But this is a new one to me, and it was a long time ago.
Crisis Chronicles: 300 Years of Financial Crises (1620–1920)
James Narron and David Skeie, Federal Reserve Bank of New York, 24 June 2013 (hat tip: Economist)
The Kipper und Wipperzeit (1619–23)The Kipper und Wipperzeit is the common name for the economic crisis caused by the rapid debasement of subsidiary, or small-denomination, coin by Holy Roman Empire states in their efforts to finance the Thirty Years’ War (1618–48). In a 1991 article, Charles Kindleberger—author of the earlier work Manias, Panics and Crashes and originally a Fed economist—offered a fascinating account of the causes and consequences of the 1619–23 crisis.
Kipper refers to coin clipping and Wipperzeit refers to a see-saw (an allusion to the counterbalance scales used to weigh species coin). Despite the clever name, two forms of debasement actually fueled the crisis. One involved reducing the value of silver coins by clipping shavings from them; the other involved melting the coins, mixing them with inferior metals, re-minting them, and returning them to circulation. As the crisis evolved, an early example of Gresham’s Law took hold as bad money drove out good. As Vilar notes in A History of Gold and Money, once “agriculture laid down the plow” at the peak of the crisis and farmers turned to coin clipping as a livelihood, devaluation, hyperinflation, early forms of currency wars, and crude capital controls were either firmly in place or not far behind.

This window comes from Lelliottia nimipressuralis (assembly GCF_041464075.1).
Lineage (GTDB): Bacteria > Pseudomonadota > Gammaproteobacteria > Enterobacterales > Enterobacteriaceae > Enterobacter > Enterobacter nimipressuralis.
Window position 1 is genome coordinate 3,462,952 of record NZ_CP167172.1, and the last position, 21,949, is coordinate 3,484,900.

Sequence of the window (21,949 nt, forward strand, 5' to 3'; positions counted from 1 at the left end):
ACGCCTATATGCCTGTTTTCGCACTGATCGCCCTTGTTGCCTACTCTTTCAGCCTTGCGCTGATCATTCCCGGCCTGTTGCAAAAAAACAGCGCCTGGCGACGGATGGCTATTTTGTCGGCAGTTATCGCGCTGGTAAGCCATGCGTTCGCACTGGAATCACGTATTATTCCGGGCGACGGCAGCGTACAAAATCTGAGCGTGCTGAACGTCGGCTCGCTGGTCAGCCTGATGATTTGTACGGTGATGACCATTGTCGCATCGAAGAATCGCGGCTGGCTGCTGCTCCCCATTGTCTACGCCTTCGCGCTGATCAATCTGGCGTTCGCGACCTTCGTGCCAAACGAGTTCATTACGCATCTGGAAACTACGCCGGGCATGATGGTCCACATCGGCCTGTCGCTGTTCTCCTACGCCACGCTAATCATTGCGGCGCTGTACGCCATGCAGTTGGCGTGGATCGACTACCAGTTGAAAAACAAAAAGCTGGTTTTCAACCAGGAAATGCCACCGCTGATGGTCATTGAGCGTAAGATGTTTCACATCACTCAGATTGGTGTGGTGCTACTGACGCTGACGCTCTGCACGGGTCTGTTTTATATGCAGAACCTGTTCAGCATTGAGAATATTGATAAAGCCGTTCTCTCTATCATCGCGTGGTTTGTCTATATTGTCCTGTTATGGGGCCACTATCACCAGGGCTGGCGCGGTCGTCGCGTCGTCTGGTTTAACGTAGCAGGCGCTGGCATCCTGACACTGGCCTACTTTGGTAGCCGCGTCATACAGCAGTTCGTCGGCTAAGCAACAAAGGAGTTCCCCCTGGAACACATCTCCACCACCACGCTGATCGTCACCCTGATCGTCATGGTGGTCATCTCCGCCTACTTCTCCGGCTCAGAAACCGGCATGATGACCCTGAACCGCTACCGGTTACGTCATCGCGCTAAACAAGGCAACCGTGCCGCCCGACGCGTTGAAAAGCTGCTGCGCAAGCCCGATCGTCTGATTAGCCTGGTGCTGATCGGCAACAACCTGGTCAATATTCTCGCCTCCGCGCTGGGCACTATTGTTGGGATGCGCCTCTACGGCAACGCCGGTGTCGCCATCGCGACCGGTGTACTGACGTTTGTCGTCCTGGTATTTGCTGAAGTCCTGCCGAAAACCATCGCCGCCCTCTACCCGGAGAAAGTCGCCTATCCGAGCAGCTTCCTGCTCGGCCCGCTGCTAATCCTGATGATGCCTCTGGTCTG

The 1920 in the lead title is presumably a reference to the various gold crises that occurred after World War 1. Of course the second date could just as well be 1971 with the U.S. ending the convertibility of the dollar to gold. But I guess the 351 year crises isn't as interesting of a title, even if it is almost a year worth of years.